Is it anxiety? Perhaps it is. Those moments never really went away. I still lie in bed and, somewhat automatically, my thoughts go to death, to dying.
You could say it's because these are extraordinary times we're living in. Suddenly doing what you used to do could mean dying a debilitating death. A fair amount has been said about how being stuck in one place, how hearing all this news about the coronavirus, is amping up your anxiety, or triggering it for the first time. I haven't really read up on it. I can't be bothered, for one, and also, I'm not really going to learn anything new. Not that I ascribed these thoughts to the pandemic. I've had them before. I've had them in batches before. This just happens to be a pretty big batch.
Is it because I've been away from home? Some times I have certainly stayed awake pondering about what will happen when one of my parents suddenly die, if it happened in the height of movement restrictions, if all that meant I can't even say a proper goodbye, because I'm here, and they're there.
More often, though, I end up pondering my own death. Whether I choose to do so or otherwise... well, it doesn't make a difference, does it? When the moment arrives, that's it. Nothing. In an instant, no awareness, no chance to process, nothing.
When I was a kid, I always thought that after we die, we somehow have visions of us going to heaven - optimistic, very optimistic - and being greeted by the ones who have gone ahead of us. That delusion was bound to rip apart as I grew older. Now I end up thinking about how I wasn't aware of anything before I was born - of course, because this combination of atoms had yet to be conceived - and how, when this body ceases to function and begins to change its form in one way or another, I will not be aware of anything either, because this combination of atoms is giving way to a different one altogether, broken down by high temperatures or by bacteria.
I'm afraid of nothing. I mean, I'm afraid of "nothing". I'm not sure how I can articulate this without sounding pathetic, but then, deep-seated fears will make you look pathetic anyway, so: I'm afraid of not knowing. I'm afraid of not knowing what's going on. I'm afraid of not knowing what people think of me. I'm afraid of not being able to do anything about it. Does all that make me look pathetic enough? It's a fear that's complex and difficult to explain and possibly irrational, especially if you're one of those people who believe in embracing the unknown because "that's how you live your life to the fullest" or something. But there you go. That's where my head always ends up in whenever I sleep at night. They still come even if I have the radio on, even if I've been sleeping in the sofa in recent days, as Shalla works away. It's a fear so irrational it single-handedly overrides my occasional desperation to end it all.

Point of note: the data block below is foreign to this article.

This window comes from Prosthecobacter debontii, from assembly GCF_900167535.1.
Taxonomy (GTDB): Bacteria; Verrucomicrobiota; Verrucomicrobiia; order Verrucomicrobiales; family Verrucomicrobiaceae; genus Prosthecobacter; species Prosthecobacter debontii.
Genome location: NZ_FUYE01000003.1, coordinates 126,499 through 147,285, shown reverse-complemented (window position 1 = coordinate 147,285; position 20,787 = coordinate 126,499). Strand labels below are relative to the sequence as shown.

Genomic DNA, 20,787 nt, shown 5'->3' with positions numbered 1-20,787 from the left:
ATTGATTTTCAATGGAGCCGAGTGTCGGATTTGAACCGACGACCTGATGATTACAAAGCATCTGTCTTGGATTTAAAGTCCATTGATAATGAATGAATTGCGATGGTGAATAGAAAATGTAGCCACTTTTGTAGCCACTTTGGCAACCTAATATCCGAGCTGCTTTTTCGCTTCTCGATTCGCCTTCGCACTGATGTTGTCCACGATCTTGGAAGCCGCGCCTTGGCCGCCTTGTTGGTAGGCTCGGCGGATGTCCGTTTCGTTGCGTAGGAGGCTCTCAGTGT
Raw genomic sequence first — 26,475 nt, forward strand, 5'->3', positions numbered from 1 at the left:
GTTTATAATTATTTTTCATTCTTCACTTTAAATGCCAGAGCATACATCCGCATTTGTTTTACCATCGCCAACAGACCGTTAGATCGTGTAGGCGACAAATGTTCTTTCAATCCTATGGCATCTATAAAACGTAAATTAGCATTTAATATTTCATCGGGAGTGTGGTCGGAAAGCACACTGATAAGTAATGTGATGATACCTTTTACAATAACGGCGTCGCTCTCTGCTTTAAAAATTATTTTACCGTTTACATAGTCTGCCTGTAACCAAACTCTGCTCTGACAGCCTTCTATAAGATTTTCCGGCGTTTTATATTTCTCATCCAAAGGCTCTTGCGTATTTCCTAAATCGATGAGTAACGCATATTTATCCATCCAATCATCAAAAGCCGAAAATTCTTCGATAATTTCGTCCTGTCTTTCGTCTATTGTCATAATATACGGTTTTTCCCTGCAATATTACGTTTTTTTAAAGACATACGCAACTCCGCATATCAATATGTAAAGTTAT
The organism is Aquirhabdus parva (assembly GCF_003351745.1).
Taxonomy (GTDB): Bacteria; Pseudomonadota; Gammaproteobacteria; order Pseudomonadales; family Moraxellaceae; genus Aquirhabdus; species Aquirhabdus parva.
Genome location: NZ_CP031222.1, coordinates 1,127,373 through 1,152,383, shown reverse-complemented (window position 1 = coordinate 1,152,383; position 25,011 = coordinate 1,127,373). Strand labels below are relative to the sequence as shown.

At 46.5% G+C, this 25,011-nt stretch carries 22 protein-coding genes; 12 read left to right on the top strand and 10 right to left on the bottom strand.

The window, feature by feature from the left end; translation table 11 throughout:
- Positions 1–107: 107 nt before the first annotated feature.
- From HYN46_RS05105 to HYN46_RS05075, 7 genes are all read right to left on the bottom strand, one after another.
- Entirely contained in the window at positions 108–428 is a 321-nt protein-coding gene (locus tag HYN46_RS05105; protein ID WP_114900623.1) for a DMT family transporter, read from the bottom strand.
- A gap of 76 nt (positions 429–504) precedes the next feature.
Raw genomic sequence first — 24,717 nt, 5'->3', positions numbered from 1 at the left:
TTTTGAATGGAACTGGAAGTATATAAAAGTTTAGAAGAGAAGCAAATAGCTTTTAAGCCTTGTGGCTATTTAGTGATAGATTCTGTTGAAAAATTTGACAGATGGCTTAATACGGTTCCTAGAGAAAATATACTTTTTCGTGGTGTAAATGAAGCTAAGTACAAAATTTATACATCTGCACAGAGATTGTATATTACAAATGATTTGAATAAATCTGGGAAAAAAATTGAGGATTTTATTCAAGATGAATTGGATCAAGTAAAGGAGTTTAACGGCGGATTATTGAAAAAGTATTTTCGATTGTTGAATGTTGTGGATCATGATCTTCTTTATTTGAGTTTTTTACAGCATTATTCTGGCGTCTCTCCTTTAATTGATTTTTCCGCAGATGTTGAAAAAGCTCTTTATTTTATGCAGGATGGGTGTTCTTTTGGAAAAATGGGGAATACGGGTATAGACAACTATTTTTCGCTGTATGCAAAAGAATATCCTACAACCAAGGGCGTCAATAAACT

You'll say that I should not dwell on these, that I should just let things be. Besides, if I'm so anxious about what people will say about me when I die, I might as well make sure they have good things to say. You know that fantasy of being at your own wake and hearing what they do have to say? For me, it's perhaps the one chance I'll have of truly knowing when I'm appreciated or merely tolerated. But, instead, when the sun is up and I'm busy with work or preoccupied with something else, I do not have these thoughts.
But then, you swipe your phone's screen mindlessly. It's not the deaths of people you don't know that you notice - although I have been watching a lot of Regis Philbin clips the past couple of days - but of those people you do know, or had known, or at the very least is close to someone you had known. Someone I worked with died of a heart attack a few months ago. Someone my girlfriend worked with suddenly died a few days ago. The father of one of my elementary school classmates passed yesterday. Just today, a musician who I wouldn't have known about otherwise if not for a couple of write-ups on my old music blog and a handful of conversations on Twitter, about K-pop and writing, about politics and rediscovering your dreams.
I checked. It's been roughly eleven months since she announced she was diagnosed with cancer. It's the sort of thing that prepares you for the inevitable, even if many of us root for a different outcome: an all-clear, a bunch more songs in the cloud, the wider recognition I genuinely believe she deserves.
Me? My fear of "nothing" could be because I have no way to prepare for it. I can be a stickler for preparation, for knowing what's ahead and having the proper response. But not everybody gets to wake up knowing it's their last day in the world. Most of us just don't know. You just don't know. And here come those thoughts again.